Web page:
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Travel Nurse Perspective: How to resolve conflict

May 8, 2013

As with most industries, travel nursing may involve some level of conflict with other co-workers while on the job. This can happen mostly because of the nature of the job – travel nurses are new and the current permanent staff is unfamiliar with them. This being said, most times it is possible to come to a peaceful resolution. Read on as seasoned nurse traveler Candy Treft aka The Gypsy Nurse, tells you her advice and experiences about overcoming conflict as a travel nurse:

In nearly nine years as a travel nurse, what sort of conflicts have you been a part of (or seen)?

Travel nurses experience many of the same conflicts that any nurse (or employee) would encounter.  Examples of common workplace conflicts would include:

  • Interpersonal

  • Ethical

  • Managerial

In addition to the common workplace conflicts, travel nurses specifically encounter conflicts related to some common misconceptions related to travel nursing, including:

  • Pay vs. Assignment loads - Many times, the hospital staff feels as if the travel nurse is making much higher pay than they are so, therefore, they feel as if the travel nurse should have to work harder.  This may result in the travel nurse always being assigned the toughest patient loads, the most difficult patients or the sickest patients. 

  • ‘We do it better’ attitude - Hospital staff may have the belief that they do ‘it’ (procedure/etc.) the only way or the ‘best’ way possible.  As a travel nurse, having seen processes performed in many different ways, sometimes it’s difficult not to recommend a better way to do something.  By recommending a ‘better’ way to do something, this is sometimes misconstrued as an insult to the facility staff. 

  • Scheduling - Many times, the facility has an attitude of ‘you’re here to fill the holes.’  This can result in chaotic schedules, shifts, etc. 

Why do you believe these conflicts start in the first place?

I believe that a large part of these conflicts arise from simple misconceptions related to the travel nursing industry. Part of what hopes to accomplish is to educate not only travel nurses, but facilities as well as staffing agencies in hopes of minimizing these misconceptions.  I address many of these items on via “Top 10 Things a Travel Nurse Should Never Say” blog.

How did you try to resolve these issues? Were they actually resolved?

When attempting to resolve some of these issues, I would recommend that the travel nurse start by analyzing him/herself and any statement/comment that they have made.  Moderating your own statements/conversations is important as a travel nurse.  Make sure that you aren’t offending the facility/staff by your statements.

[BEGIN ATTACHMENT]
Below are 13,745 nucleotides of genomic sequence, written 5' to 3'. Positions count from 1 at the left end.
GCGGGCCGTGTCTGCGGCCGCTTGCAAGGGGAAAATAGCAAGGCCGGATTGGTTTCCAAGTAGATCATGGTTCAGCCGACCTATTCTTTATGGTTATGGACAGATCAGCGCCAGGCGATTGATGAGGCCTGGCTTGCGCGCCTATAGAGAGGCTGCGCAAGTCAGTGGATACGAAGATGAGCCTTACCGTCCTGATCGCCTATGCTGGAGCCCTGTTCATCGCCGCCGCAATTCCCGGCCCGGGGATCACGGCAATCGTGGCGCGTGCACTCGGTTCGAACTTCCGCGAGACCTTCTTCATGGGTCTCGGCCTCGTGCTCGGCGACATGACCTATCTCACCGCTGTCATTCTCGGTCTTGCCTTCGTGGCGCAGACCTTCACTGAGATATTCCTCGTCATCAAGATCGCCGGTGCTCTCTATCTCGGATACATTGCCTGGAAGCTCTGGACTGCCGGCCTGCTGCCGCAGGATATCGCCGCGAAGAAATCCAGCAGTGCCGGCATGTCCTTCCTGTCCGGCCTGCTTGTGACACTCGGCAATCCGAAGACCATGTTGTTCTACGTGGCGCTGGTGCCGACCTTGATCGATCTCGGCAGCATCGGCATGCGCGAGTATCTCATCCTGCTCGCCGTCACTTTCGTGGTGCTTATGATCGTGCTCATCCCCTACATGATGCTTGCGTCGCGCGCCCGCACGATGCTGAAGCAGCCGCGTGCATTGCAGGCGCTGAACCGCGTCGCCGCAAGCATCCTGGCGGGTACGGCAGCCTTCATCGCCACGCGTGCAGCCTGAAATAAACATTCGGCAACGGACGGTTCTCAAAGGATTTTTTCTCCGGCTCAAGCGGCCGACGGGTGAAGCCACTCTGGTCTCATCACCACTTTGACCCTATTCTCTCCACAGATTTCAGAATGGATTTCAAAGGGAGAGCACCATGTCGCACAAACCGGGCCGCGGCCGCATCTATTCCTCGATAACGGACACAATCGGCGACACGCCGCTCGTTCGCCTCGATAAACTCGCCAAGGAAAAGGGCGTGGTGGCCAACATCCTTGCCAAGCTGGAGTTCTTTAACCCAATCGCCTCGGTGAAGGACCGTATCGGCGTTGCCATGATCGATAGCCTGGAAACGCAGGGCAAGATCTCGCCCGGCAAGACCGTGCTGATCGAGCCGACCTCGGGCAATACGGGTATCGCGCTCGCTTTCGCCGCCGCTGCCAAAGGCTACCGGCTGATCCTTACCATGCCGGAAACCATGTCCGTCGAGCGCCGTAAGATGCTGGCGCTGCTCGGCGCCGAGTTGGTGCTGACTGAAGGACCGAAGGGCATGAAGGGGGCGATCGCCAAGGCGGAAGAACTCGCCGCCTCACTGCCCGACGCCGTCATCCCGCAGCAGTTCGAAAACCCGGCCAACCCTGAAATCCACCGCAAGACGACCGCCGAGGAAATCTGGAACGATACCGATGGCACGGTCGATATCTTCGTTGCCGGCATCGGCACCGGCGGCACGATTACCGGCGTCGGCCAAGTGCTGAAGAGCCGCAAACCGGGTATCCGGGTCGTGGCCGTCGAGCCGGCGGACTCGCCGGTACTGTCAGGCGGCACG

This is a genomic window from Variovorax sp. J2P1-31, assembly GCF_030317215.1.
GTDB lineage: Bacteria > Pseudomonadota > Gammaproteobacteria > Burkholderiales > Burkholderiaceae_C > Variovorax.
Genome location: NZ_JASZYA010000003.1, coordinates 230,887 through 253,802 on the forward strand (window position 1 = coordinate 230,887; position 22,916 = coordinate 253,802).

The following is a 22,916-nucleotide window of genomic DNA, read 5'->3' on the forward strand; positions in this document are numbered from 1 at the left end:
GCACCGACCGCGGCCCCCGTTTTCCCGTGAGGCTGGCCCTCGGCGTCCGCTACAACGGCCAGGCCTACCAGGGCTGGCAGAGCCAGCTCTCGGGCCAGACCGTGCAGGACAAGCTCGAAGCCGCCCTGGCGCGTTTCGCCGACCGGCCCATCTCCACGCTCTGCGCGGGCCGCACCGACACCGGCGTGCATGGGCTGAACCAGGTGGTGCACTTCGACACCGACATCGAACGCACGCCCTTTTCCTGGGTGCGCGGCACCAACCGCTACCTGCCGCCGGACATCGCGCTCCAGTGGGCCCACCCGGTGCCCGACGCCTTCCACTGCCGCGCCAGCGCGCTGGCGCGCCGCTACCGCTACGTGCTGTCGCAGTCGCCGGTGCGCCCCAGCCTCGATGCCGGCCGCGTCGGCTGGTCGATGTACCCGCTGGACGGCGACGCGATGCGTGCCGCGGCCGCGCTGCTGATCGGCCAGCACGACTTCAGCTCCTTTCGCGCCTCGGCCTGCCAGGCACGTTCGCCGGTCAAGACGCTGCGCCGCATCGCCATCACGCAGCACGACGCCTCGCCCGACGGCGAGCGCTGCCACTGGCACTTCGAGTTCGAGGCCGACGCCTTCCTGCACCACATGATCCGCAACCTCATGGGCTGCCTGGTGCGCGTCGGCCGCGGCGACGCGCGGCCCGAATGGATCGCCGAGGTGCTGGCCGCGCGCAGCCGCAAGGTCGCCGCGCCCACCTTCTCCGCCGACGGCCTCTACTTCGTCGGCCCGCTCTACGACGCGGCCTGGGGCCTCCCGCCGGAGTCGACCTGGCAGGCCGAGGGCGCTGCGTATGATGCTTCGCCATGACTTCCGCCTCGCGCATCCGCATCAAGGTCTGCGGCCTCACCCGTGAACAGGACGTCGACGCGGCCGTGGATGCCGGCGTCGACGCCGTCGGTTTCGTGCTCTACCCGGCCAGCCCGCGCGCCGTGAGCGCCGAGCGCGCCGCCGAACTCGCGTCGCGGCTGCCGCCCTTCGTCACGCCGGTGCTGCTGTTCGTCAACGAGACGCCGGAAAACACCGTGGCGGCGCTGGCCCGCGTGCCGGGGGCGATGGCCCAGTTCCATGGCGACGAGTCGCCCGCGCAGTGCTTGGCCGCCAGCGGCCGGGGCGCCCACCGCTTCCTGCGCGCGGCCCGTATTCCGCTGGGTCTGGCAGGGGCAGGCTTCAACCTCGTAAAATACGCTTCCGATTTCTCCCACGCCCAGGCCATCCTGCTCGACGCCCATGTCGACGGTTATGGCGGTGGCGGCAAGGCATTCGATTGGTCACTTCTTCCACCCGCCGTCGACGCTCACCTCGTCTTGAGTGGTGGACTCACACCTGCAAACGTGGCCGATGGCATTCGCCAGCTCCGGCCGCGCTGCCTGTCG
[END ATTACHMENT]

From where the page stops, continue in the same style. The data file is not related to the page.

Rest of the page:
It’s also important to realize that some conflicts will not be resolved; it takes both parties to be willing to resolve the conflict in order to resolve it.

Obviously every conflict is different. What steps would you recommend handling a conflict before it gets to the point where it can’t be resolved?

I would recommend that the travel nurse follow these steps in attempting to resolve conflicts:

  • First, determine if the conflict is even worth dealing with.  Sometimes, the conflict is negligible enough that it isn’t worth addressing for a 13-week or less assignment. Ex:  “I know that I am going to be assigned the worst/most difficult patients.  I personally choose to accept this as long as patient safety is not compromised.” 

  • ​If you feel that the conflict needs to be addressed, I would recommend that you first speak to the person in conflict and address it in a way that emphasizes how this affects ‘you’ and provide a possible solution. Ex: “When I am not given days off in a row, it effects my sleeping habits and makes me less productive.  I know that my position here is to assist the facility in meeting its staffing needs and I would like to meet these needs to the best of my ability. I feel that scheduling me every other day is counter-productive to this end. Could we possibly look at a schedule that would accommodate both of our needs?” 

  • If you feel that the conflict results in a patient safety issue, it needs addressed immediately. Speak to the person directly involved as soon as possible (using the same ‘I’ statements as above).  If this does not resolve the issue, go up the administrative ladder until the issue is addressed appropriately and resolved.

Anything else to add?

  • Make certain that you keep your Travel Nurse recruiter in the loop with any conflicts detailing what the conflict is and steps you have taken to resolve the conflict. 

  • If you cannot resolve the conflict utilize the resources available via your recruiter/staffing agency and get them involved. Many travel nurse staffing agencies have a nurse liaison on staff for just this reason. 

  • Know the scope(s) of practice in the state you are working in.  Sometimes, the conflict is simply a lack of understanding of each types of staff members (CNA, LPN, etc) scope of practice.

As a travel nursing educator, Candy Treft aka Gypsy Nurse, RN has worked in healthcare for nearly 20 years. During that time, she has worked up the ranks from CNA to LPN to RN. For nearly nine years, she’s worked as a travel nurse, allowing her to practice and live in 15 states throughout the U.S., and even one year in Germany for the Department of Defense. She regularly shares advice for those interested in travel nurse jobs on her website at: 

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